Home > News & Reviews > Field Music

Field Music - Open Here (Album Review)

Friday, 09 February 2018 Written by Helen Payne

That the Brewis brothers are now fathers to young children is evident on ‘Open Here’, and parenthood has given Field Music a brand new way of experiencing the world, its politics and its stereotypes.

‘Open Here’ is predominantly fun, frolicking through each track like a four-year-old desperate to get out and play. The album’s warm, welcoming opener, Time in Joy, sounds like everything an ornate art-pop band should be: the soundtrack to a Mario Brothers platform game and an outtake from a Fascination-era Human League session. 

But this joviality is contrasted - and only just complemented - by the album’s lyrical analysis of a society in turmoil. Checking On a Message, for example, explores the dread accompanying any number of political votes gone awry in recent times.

Despite sounding like it could have been taken from Steely Dan’s back catalogue, its one-two combination of blues guitar riffs and a brass section paves the way for melodic vocals that wait up all night to hear the result of the Brexit referendum, “hoping it isn’t true”.

The brothers tie up their anxiety at recent political turbulence by exploring how to raise a child in a world like this. The answer? Be who you want, little ones. No King No Princess defies gender stereotypes by directly addressing the children: “You can dress up how you want  And you can do the job you want  And you can do it.”

It is important, too, not to forget structural privilege. Count It Up inspects modern day entitlement and instructs us to count our blessings and use them to change things. Brewis cries: “If your body makes some kind of sense to you count it up / Then use the breath you have left to say something that matters.” There’s incongruity, though, between the ‘80s synth patterns and 2018 problems, accentuating further the difficulties in raising kids in a totally different place to the one in which you grew up.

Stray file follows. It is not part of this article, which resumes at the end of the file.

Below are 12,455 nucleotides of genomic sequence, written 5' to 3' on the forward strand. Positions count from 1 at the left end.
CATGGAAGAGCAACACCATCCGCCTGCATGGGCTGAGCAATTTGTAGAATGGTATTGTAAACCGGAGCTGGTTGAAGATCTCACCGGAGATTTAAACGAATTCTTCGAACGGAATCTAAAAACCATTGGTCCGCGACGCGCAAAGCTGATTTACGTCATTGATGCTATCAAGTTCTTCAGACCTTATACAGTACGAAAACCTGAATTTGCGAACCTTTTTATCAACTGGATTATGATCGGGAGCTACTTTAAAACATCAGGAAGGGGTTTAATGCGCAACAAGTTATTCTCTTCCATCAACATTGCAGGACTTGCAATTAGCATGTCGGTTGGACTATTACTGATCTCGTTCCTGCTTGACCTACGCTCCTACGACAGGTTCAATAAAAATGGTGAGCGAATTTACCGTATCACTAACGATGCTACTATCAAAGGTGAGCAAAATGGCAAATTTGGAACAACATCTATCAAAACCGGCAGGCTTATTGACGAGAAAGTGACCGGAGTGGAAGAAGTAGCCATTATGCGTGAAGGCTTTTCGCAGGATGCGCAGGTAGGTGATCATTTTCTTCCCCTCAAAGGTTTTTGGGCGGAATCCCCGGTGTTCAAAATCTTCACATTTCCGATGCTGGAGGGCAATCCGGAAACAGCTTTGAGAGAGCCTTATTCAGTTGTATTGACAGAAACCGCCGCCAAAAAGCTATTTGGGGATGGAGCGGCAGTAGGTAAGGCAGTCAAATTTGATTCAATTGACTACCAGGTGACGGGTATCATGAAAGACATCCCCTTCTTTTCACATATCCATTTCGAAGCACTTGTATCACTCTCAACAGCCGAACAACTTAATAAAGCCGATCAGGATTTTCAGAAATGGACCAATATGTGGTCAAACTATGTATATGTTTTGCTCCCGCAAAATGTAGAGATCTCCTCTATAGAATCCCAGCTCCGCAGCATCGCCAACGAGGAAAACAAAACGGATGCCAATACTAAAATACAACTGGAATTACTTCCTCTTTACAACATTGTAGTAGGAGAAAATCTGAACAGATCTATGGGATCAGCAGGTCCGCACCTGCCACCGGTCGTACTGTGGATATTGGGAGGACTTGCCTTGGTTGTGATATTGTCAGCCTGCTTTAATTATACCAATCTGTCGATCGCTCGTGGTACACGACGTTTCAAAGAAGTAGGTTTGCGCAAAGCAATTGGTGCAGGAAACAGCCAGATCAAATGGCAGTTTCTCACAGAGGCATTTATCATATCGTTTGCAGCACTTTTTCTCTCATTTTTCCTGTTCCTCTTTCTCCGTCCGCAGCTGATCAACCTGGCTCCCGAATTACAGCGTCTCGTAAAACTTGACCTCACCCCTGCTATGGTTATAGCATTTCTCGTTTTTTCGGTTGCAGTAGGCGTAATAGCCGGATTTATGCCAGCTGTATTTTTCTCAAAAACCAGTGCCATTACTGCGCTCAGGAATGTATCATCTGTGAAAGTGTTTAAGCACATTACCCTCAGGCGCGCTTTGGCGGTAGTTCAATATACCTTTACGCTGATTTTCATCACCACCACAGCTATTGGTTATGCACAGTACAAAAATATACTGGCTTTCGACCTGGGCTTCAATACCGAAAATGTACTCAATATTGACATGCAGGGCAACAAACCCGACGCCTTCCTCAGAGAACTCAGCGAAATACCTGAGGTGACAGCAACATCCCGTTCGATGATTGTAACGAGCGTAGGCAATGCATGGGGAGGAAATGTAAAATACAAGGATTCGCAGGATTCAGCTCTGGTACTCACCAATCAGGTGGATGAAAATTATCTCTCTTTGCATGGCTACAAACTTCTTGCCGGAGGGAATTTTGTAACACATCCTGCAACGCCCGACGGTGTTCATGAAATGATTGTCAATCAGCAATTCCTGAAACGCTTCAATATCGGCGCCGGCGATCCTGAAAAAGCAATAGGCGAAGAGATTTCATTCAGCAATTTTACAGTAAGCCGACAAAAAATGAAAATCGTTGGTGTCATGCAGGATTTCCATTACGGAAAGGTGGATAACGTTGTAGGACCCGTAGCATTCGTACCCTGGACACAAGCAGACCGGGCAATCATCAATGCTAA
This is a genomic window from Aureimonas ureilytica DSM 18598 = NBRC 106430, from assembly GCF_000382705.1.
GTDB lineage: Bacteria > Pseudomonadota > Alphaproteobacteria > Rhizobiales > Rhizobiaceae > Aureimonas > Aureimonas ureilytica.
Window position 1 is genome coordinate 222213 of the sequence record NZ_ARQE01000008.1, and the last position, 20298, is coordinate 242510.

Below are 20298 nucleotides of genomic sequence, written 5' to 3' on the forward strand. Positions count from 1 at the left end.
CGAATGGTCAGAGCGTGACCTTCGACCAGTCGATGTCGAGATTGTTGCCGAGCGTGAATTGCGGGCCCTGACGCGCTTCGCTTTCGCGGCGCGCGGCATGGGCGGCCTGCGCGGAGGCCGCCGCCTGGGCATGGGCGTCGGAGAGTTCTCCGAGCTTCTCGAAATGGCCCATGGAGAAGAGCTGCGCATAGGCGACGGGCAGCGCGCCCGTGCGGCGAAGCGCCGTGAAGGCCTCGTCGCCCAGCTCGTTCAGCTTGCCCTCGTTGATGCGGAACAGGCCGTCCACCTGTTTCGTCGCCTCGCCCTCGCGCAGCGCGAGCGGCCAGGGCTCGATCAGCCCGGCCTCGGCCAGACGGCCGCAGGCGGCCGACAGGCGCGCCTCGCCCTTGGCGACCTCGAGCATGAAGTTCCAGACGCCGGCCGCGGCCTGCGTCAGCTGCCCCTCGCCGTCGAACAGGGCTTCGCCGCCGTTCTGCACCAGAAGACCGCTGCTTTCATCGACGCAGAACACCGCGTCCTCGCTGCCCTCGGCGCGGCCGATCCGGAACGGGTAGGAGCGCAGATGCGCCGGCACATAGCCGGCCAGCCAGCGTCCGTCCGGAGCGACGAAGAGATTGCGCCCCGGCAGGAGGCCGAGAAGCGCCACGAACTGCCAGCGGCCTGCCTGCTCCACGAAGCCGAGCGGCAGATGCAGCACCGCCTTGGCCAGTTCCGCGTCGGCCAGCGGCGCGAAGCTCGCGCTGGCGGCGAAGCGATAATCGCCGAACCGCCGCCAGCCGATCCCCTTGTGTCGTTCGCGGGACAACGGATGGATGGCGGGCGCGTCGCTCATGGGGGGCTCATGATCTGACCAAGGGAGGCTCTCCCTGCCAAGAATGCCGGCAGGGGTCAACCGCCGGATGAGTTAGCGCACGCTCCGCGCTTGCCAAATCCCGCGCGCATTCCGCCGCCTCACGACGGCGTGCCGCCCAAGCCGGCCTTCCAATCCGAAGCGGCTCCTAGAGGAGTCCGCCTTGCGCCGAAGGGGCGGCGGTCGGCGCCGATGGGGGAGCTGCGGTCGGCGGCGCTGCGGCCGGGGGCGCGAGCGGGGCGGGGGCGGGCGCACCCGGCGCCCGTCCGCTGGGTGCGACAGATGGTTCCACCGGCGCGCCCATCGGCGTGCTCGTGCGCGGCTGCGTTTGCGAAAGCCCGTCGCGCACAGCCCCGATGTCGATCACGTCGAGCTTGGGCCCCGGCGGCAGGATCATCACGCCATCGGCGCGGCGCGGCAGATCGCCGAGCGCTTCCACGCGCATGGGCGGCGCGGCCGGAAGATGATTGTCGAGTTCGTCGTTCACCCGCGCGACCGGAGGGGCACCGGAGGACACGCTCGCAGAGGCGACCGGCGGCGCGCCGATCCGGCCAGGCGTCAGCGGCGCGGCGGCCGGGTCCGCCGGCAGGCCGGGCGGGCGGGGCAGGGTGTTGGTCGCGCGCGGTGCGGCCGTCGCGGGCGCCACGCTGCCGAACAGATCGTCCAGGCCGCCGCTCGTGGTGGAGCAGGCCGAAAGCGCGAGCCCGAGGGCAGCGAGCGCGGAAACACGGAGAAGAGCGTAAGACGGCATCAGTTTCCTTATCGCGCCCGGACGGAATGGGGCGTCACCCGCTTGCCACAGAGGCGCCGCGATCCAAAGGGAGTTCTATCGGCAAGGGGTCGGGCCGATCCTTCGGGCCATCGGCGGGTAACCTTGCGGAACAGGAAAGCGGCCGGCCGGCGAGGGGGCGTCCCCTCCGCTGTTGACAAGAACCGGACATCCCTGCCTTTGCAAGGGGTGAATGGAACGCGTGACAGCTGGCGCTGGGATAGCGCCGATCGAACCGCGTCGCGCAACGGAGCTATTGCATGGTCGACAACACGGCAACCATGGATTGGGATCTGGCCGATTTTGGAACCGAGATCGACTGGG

By interspersing cheerful, recreational numbers like Gone To The Country and the strutting-its-stuff Share a Pillow with calmer moments such as Front of House and the title track, the band manages to marry the contrasting styles of frivolity and heaviness. It’s not always plain sailing, whether that’s at bath time, bed time, or referendum time. Another in a long list of albums reacting to political upset, ‘Open Here’ does so with a fresh lens, highlighting the worries of raising children in the here and now while wrapping them up neatly in a bright, shiny post-pop ribbon.

Field Music Upcoming Tour Dates are as follows:

Thu March 08 2018 - BRIGHTON Komedia
Fri March 09 2018 - BRISTOL Lantern
Sat March 10 2018 - SOUTHAMPTON Engine Rooms
Sun March 11 2018 - EXETER Exeter Phoenix
Thu March 15 2018 - BIRMINGHAM O2 Institute2 Birmingham
Fri March 16 2018 - MANCHESTER Gorilla
Sat March 17 2018 - GLASGOW Saint Luke's
Thu March 22 2018 - LIVERPOOL Arts Club
Fri March 23 2018 - SHEFFIELD Foundry, Sheffield
Sat March 24 2018 - NORWICH Waterfront Norwich
Sun March 25 2018 - LONDON Barbican Centre

Click here to compare & buy Field Music Tickets at Stereoboard.com.





Let Us Know What You Think - Leave A Comment!




You May Also Like:

Hop Along - Bark Your Head Off, Dog (Album Review)
Thu 12 Apr 2018